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How to Meditate to Clear Your Mind
Meditation is a topic that many people don't fully understand and that has a lot of mixed views surrounding it. Some people view meditation as an almost 'occult' practice focussed on achieving a state above that of normal people and transcending onto another 'plane' of existence. Other people see it as being a great therapeutic technique for healing, and others still don't give it much thought and write it off as a waste of time.
Meditation certainly isn't a waste of time, and nor is it necessarily spiritual or magical. It is very different things to different people. There is not really one form of meditation but rather several and each has different goals and purposes.
What meditation has in common across the board though, is that it is extremely useful, very powerful, and one of the best tools for clearing your mind and for feeling better about yourself. This is a fantastic way to approach any problem with a fresh mind, and without the usual hang-ups, biases, and issues that prevent us from performing our best, living in the moment, or truly expressing ourselves.
Meditation can be used to help you achieve a kind of “mind reset” both in the short term, and in the long term.
Types of Meditation
There are many different forms of meditation that have different goals. The best-known form of meditation is probably transcendental meditation, which involves sitting and then focussing on a mantra. This might be the word “om” repeated over and over, or it might be a humming sound. Either way, the aim is to focus on this sound or word such that you are able to completely eliminate all other distracting thoughts.
Religious meditation often involves focussing on a particular passage from a religious text, or perhaps a prayer. This may seem very different to transcendental meditation and indeed it has very different origins and goals. But what is the same, is that the aim is to focus intently on one thing in order to remove other distracting thoughts.
The same goes for moving meditation, that includes the likes of Tai Chi and that has you focussing on your own body as it moves through space.
The thing that ties all these different uses together is the simple fact that you are trying to actively control your thoughts rather than letting them be led and controlled by outside factors. It is about focus. Whether you are meditating on the answer to a question, trying to understand yourself better or just taking a “time out” this is a useful skill to develop and has been shown to help produce calming brain waves and lower blood pressure.
Imagine that any time you find yourself feeling stressed, anxious, or worried about something, you have the option to return to a place where you will feel calm and collected.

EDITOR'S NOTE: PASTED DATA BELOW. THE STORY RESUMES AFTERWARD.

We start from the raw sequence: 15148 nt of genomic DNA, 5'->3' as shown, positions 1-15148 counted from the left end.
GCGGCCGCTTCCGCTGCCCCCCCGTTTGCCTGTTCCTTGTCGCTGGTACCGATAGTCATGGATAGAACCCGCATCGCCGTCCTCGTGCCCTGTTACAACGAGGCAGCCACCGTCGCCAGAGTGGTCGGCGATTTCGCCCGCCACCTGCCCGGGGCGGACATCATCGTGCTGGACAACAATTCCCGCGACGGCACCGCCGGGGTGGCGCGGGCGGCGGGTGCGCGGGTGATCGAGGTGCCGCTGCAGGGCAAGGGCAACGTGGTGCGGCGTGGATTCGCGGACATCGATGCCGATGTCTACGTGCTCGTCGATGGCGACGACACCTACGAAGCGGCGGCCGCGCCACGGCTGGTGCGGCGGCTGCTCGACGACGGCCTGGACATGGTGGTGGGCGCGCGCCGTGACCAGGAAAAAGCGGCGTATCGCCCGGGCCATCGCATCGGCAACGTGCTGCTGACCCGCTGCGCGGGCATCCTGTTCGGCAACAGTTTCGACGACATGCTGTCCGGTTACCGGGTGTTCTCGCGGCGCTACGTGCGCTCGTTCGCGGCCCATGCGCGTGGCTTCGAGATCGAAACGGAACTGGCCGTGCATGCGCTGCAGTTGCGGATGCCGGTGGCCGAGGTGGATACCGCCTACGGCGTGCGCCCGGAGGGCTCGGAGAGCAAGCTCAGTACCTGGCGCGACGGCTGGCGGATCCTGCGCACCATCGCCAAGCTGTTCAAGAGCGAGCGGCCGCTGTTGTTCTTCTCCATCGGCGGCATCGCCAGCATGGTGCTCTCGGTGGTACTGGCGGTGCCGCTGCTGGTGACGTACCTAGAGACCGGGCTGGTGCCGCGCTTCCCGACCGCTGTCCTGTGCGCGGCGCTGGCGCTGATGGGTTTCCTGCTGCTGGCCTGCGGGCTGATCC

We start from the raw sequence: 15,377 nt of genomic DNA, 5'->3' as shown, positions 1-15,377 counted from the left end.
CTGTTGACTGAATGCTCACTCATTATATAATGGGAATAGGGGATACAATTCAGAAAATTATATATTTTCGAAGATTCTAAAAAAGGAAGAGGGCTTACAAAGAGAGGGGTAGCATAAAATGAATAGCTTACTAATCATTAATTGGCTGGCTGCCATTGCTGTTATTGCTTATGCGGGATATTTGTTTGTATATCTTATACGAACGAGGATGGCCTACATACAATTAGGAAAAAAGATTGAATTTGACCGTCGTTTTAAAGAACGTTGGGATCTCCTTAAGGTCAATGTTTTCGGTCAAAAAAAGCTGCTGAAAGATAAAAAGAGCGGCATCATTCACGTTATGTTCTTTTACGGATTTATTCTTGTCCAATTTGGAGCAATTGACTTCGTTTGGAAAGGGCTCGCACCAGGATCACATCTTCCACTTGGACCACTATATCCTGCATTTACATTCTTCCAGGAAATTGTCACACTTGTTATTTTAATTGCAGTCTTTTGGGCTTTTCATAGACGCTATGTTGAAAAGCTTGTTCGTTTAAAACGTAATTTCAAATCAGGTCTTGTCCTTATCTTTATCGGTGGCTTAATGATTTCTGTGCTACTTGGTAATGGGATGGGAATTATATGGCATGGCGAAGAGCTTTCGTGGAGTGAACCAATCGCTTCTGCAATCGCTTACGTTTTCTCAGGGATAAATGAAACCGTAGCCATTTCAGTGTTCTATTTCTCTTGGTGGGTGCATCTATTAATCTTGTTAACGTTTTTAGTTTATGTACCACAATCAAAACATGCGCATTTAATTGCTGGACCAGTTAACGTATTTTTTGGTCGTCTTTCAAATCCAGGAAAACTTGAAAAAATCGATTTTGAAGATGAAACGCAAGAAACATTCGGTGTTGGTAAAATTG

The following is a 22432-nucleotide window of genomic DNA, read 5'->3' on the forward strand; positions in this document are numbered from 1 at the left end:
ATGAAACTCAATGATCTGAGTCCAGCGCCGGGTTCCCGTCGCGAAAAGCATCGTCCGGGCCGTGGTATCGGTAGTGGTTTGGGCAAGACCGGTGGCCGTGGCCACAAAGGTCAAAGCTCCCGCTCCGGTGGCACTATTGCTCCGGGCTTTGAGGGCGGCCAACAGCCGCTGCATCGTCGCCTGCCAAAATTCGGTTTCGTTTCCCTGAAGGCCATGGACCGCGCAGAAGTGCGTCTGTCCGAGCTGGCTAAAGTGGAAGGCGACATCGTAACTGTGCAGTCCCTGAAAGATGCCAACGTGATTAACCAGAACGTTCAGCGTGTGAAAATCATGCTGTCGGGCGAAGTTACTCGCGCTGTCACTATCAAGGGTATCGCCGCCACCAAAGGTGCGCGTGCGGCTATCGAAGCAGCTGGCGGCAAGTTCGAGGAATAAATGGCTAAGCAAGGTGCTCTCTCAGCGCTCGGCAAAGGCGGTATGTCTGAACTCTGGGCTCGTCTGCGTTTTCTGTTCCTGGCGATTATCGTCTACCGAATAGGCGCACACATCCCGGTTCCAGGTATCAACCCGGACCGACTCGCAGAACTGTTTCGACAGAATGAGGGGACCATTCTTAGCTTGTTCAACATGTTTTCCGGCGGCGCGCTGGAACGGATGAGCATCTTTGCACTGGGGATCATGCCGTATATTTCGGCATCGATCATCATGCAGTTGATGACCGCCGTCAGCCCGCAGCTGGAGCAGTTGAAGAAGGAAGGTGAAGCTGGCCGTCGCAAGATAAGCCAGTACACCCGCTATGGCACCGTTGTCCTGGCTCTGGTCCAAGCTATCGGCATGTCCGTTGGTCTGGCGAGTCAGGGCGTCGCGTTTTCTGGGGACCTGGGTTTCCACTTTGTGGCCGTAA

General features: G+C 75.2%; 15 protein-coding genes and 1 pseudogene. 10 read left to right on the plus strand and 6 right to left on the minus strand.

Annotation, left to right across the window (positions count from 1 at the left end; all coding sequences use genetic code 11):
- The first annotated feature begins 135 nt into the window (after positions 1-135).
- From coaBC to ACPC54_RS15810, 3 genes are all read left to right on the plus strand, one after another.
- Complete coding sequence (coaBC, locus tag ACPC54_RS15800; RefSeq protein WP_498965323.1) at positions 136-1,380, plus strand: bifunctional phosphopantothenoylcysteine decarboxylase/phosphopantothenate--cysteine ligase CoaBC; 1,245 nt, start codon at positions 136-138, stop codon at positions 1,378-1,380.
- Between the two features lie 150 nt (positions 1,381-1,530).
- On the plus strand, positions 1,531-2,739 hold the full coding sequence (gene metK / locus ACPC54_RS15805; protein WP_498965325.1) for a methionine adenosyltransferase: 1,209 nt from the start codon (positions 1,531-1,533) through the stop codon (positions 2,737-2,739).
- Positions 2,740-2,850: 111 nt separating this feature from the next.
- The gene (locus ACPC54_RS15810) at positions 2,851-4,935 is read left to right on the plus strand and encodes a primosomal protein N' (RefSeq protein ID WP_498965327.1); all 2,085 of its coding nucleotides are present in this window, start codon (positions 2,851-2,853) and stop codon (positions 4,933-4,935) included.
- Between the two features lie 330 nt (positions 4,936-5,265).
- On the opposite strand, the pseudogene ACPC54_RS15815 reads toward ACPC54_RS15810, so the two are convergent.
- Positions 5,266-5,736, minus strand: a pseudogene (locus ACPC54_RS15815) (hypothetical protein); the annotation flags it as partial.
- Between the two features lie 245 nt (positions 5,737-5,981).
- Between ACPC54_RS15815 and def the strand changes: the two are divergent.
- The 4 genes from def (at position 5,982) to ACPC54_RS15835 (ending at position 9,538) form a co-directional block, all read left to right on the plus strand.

Loving Kindness and Gratitude
The key to many forms of meditation then is focus. By learning to choose what you want to pay attention to, you can opt not to focus on the negative or the things that make you stressed. You’ll therefore feel better more of the time, and be less affected by things that would otherwise hurt you.
But what if you choose to focus on something that will actively make you extremely happy? This is the idea behind both “loving kindness meditation” AND “gratitude meditation”.
In the first example (loving kindness), your objective is to meditate specifically on feelings of warmth, self-love, and kindness. In other words, you will think about things that make you happy, think about people who love you, focus on feelings of love, and focus on the things you love about yourself.
Your objective is to cultivate this emotion and then hang on to it – to keep it fresh in your mind and to let it take up the entirety of your focus for a while.
By doing this repeatedly, you will be able to not only enjoy that sense of peace and love in any given moment… but also to let it become your default emotion – such that you always feel that way.
The other option is gratitude. This is very similar to loving kindness motivation, but the goal this time is to focus on the things that make you feel grateful.
What is Enlightenment?
Perhaps you have heard of meditation in the context of enlightenment? Maybe you thought you could use meditation to achieve a higher plane of thought? It’s certainly something many people believe, but if meditation is just about focus, how can this be the case?
What's all that about? Remember that when you practice transcendental meditation (the kind associated with enlightenment) you use a 'mantra' which is used to try and take your mind off of your usual ruminations (by focussing on the sounds you're making).
What happens here is that because you aren't using the areas of your brain that you normally would, these areas can shut down as they would in sleep but with you still awake. Key regions of the brain that usually help us to understand the world around us shut down: such as the region responsible for detecting contrast, or the area associated with identifying edges in the world around us. You even lose the ability to recognize where your own body is in space.